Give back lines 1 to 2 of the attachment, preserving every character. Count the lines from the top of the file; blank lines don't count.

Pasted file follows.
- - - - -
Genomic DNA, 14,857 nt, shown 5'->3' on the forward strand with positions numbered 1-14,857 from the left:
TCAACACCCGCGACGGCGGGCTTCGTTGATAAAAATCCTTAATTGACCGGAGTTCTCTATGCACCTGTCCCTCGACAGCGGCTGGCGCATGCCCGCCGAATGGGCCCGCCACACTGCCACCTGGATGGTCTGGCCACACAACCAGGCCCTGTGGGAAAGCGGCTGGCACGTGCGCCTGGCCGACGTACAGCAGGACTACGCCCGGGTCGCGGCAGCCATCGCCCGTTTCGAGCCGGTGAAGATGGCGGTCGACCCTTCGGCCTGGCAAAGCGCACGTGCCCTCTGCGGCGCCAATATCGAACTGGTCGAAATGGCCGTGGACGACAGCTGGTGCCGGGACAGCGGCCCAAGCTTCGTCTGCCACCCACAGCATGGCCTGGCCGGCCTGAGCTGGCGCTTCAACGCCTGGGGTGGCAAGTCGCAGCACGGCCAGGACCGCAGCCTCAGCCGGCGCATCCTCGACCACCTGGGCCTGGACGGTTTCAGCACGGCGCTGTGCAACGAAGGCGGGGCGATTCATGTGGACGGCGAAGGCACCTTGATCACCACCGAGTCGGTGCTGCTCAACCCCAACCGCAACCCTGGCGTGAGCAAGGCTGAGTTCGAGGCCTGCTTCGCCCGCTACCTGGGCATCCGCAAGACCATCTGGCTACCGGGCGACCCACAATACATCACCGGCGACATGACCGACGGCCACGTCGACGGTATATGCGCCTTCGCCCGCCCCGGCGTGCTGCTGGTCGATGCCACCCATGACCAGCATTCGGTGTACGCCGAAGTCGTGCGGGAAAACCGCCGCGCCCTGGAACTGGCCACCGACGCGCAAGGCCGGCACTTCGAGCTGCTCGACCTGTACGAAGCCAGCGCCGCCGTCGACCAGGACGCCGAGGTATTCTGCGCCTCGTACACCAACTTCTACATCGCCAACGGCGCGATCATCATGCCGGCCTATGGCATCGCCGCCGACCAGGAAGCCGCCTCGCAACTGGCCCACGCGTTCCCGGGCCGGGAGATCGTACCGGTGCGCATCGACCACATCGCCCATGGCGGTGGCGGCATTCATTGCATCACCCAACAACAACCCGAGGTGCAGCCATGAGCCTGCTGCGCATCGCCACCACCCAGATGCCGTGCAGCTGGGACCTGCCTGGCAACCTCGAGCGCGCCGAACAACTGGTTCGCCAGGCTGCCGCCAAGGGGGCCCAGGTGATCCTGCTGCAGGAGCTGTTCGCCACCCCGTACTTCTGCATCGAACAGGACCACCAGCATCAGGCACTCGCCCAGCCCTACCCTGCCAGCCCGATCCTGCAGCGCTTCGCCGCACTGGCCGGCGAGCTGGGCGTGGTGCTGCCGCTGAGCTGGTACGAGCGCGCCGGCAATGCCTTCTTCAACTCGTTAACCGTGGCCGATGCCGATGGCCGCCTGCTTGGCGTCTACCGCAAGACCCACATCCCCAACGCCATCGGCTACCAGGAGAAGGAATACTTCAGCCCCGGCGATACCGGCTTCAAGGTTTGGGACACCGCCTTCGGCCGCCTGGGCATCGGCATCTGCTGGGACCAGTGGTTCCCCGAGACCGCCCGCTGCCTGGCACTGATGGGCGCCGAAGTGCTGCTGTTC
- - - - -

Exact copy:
Genomic DNA, 14,857 nt, shown 5'->3' on the forward strand with positions numbered 1-14,857 from the left:
TCAACACCCGCGACGGCGGGCTTCGTTGATAAAAATCCTTAATTGACCGGAGTTCTCTATGCACCTGTCCCTCGACAGCGGCTGGCGCATGCCCGCCGAATGGGCCCGCCACACTGCCACCTGGATGGTCTGGCCACACAACCAGGCCCTGTGGGAAAGCGGCTGGCACGTGCGCCTGGCCGACGTACAGCAGGACTACGCCCGGGTCGCGGCAGCCATCGCCCGTTTCGAGCCGGTGAAGATGGCGGTCGACCCTTCGGCCTGGCAAAGCGCACGTGCCCTCTGCGGCGCCAATATCGAACTGGTCGAAATGGCCGTGGACGACAGCTGGTGCCGGGACAGCGGCCCAAGCTTCGTCTGCCACCCACAGCATGGCCTGGCCGGCCTGAGCTGGCGCTTCAACGCCTGGGGTGGCAAGTCGCAGCACGGCCAGGACCGCAGCCTCAGCCGGCGCATCCTCGACCACCTGGGCCTGGACGGTTTCAGCACGGCGCTGTGCAACGAAGGCGGGGCGATTCATGTGGACGGCGAAGGCACCTTGATCACCACCGAGTCGGTGCTGCTCAACCCCAACCGCAACCCTGGCGTGAGCAAGGCTGAGTTCGAGGCCTGCTTCGCCCGCTACCTGGGCATCCGCAAGACCATCTGGCTACCGGGCGACCCACAATACATCACCGGCGACATGACCGACGGCCACGTCGACGGTATATGCGCCTTCGCCCGCCCCGGCGTGCTGCTGGTCGATGCCACCCATGACCAGCATTCGGTGTACGCCGAAGTCGTGCGGGAAAACCGCCGCGCCCTGGAACTGGCCACCGACGCGCAAGGCCGGCACTTCGAGCTGCTCGACCTGTACGAAGCCAGCGCCGCCGTCGACCAGGACGCCGAGGTATTCTGCGCCTCGTACACCAACTTCTACATCGCCAACGGCGCGATCATCATGCCGGCCTATGGCATCGCCGCCGACCAGGAAGCCGCCTCGCAACTGGCCCACGCGTTCCCGGGCCGGGAGATCGTACCGGTGCGCATCGACCACATCGCCCATGGCGGTGGCGGCATTCATTGCATCACCCAACAACAACCCGAGGTGCAGCCATGAGCCTGCTGCGCATCGCCACCACCCAGATGCCGTGCAGCTGGGACCTGCCTGGCAACCTCGAGCGCGCCGAACAACTGGTTCGCCAGGCTGCCGCCAAGGGGGCCCAGGTGATCCTGCTGCAGGAGCTGTTCGCCACCCCGTACTTCTGCATCGAACAGGACCACCAGCATCAGGCACTCGCCCAGCCCTACCCTGCCAGCCCGATCCTGCAGCGCTTCGCCGCACTGGCCGGCGAGCTGGGCGTGGTGCTGCCGCTGAGCTGGTACGAGCGCGCCGGCAATGCCTTCTTCAACTCGTTAACCGTGGCCGATGCCGATGGCCGCCTGCTTGGCGTCTACCGCAAGACCCACATCCCCAACGCCATCGGCTACCAGGAGAAGGAATACTTCAGCCCCGGCGATACCGGCTTCAAGGTTTGGGACACCGCCTTCGGCCGCCTGGGCATCGGCATCTGCTGGGACCAGTGGTTCCCCGAGACCGCCCGCTGCCTGGCACTGATGGGCGCCGAAGTGCTGCTGTTC